Volatility – The rate and extent at which the price of a portfolio, security or index, moves up and down. If the price swings up and down with large movements, it has high volatility. If the price moves more slowly and to a lesser extent, it has lower volatility. The higher the volatility the higher the risk of the investment.


Disclaimers:

References made to individual securities do not constitute a recommendation to buy, sell or hold any security, investment strategy or market sector, and should not be assumed to be profitable. Janus Henderson Investors, its affiliated advisor, or its employees, may have a position in the securities mentioned.

Not for onward distribution. Before investing in an investment trust referred to in this document, you should satisfy yourself as to its suitability and the risks involved, you may wish to consult a financial adviser. This is a marketing communication. Please refer to the AIFMD Disclosure document and Annual Report of the AIF before making any final investment decisions. Past performance does not predict future returns. The value of an investment and the income from it can fall as well as rise and you may not get back the amount originally invested. Tax assumptions and reliefs depend upon an investor’s particular circumstances and may change if those circumstances or the law change. Nothing in this document is intended to or should be construed as advice. This document is not a recommendation to sell or purchase any investment. It does not form part of any contract for the sale or purchase of any investment. We may record telephone calls for our mutual protection, to improve customer service and for regulatory record keeping purposes.

Issued in the UK by Janus Henderson Investors. Janus Henderson Investors is the name under which investment products and services are provided by Janus Henderson Investors International Limited (reg no. 3594615), Janus Henderson Investors UK  Limited (reg. no. 906355), Janus Henderson Fund Management UK Limited (reg. no. 2678531), (each registered in England and  Wales at 201 Bishopsgate, London EC2M 3AE and regulated by the Financial  Conduct Authority) and Janus Henderson Investors Europe S.A. (reg no. B22848 at 2 Rue de Bitbourg, L-1273, Luxembourg and regulated by the Commission de Surveillance du Secteur Financier).

Important information

Please read the following important information regarding funds related to this article.

Before investing in an investment trust referred to in this document, you should satisfy yourself as to its suitability and the risks involved, you may wish to consult a financial adviser. This is a marketing communication. Please refer to the AIFMD Disclosure document and Annual Report of the AIF before making any final investment decisions.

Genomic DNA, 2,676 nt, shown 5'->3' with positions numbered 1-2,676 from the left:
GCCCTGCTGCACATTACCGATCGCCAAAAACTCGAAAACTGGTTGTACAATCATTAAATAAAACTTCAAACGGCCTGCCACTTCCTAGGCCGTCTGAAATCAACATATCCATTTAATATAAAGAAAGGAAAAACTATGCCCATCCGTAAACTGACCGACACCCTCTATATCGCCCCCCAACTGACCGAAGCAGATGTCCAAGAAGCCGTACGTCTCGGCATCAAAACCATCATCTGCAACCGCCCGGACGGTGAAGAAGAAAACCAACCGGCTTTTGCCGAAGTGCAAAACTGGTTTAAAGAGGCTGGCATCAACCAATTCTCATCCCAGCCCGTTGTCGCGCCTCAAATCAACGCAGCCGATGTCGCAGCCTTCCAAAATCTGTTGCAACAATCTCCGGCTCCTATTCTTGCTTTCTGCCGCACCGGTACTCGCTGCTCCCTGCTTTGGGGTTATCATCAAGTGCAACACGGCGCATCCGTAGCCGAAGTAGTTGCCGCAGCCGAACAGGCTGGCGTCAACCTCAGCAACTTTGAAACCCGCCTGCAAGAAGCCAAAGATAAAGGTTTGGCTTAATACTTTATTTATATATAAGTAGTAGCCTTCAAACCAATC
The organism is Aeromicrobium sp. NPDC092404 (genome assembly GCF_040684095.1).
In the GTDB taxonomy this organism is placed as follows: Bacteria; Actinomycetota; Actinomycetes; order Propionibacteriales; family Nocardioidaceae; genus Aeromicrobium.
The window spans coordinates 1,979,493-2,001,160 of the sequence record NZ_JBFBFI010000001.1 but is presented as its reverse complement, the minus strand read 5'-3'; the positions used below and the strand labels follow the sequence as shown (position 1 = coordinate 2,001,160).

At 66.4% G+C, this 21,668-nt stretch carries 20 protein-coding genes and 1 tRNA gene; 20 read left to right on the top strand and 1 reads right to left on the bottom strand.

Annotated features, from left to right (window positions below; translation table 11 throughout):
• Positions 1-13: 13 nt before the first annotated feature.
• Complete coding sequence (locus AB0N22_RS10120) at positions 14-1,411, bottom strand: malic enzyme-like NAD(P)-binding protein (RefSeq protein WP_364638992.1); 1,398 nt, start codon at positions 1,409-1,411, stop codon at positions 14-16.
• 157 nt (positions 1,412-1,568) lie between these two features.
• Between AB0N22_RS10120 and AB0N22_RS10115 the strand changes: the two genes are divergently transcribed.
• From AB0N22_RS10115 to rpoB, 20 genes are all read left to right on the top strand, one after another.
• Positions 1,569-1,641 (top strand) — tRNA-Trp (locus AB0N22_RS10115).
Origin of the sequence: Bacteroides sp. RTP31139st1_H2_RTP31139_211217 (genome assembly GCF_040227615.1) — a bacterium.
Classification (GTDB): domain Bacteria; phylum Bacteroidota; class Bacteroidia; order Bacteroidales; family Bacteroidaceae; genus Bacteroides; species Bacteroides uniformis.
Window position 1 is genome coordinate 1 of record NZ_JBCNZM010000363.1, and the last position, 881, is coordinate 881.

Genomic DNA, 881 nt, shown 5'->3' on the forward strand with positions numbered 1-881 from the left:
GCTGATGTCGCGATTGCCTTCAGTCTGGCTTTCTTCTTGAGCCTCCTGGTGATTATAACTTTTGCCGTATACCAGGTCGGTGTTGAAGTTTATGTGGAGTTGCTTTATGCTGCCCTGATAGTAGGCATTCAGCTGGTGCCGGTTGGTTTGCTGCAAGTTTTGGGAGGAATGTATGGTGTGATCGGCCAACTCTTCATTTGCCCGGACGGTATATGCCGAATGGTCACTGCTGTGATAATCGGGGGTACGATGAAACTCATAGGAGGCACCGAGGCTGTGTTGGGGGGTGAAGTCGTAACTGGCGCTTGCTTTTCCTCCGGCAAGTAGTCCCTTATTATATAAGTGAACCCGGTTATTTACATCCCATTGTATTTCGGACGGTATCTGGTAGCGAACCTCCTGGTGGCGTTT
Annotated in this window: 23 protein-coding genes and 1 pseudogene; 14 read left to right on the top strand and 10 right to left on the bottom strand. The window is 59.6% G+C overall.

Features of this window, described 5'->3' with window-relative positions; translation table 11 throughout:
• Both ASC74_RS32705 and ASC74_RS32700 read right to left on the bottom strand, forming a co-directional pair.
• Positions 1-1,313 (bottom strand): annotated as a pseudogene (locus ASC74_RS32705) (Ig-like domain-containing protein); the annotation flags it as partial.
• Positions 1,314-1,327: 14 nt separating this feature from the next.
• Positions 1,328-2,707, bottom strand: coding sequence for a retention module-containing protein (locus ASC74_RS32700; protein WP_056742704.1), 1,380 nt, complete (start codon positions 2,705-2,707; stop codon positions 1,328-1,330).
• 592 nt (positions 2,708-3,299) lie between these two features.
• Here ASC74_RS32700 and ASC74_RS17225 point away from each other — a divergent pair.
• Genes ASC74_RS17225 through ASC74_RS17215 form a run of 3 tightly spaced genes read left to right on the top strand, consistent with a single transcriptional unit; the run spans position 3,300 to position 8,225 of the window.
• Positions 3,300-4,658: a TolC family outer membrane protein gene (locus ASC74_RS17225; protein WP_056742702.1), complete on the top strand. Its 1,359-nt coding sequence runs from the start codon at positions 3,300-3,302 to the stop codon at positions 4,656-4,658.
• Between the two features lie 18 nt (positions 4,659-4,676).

Specific risks
  • Higher yielding bonds are issued by companies that may have greater difficulty in repaying their financial obligations. High yield bonds are not traded as frequently as government bonds and therefore may be more difficult to trade in distressed markets.
  • The portfolio allows the manager to use options for efficient portfolio management. Options can be volatile and may result in a capital loss.
  • Global portfolios may include some exposure to Emerging Markets, which tend to be less stable than more established markets. These markets can be affected by local political and economic conditions as well as variances in the reliability of trading systems, buying and selling practices and financial reporting standards.
  • Where the Company invests in assets that are denominated in currencies other than the base currency, the currency exchange rate movements may cause the value of investments to fall as well as rise.
  • This Company is suitable to be used as one component of several within a diversified investment portfolio. Investors should consider carefully the proportion of their portfolio invested in this Company.
  • Active management techniques that have worked well in normal market conditions could prove ineffective or negative for performance at other times.
  • The Company could lose money if a counterparty with which it trades becomes unwilling or unable to meet its obligations to the Company.
  • Shares can lose value rapidly, and typically involve higher risks than bonds or money market instruments. The value of your investment may fall as a result.
  • The return on your investment is directly related to the prevailing market price of the Company's shares, which will trade at a varying discount (or premium) relative to the value of the underlying assets of the Company. As a result, losses (or gains) may be higher or lower than those of the Company's assets.
  • The Company may use gearing (borrowing to invest) as part of its investment strategy. If the Company utilises its ability to gear, the profits and losses incurred by the Company can be greater than those of a Company that does not use gearing.
  • If the Company seeks to minimise risks (such as exchange rate movements), the measures designed to do so may be ineffective, unavailable or negative for performance.
  • All or part of the Company's management fee is taken from its capital. While this allows more income to be paid, it may also restrict capital growth or even result in capital erosion over time.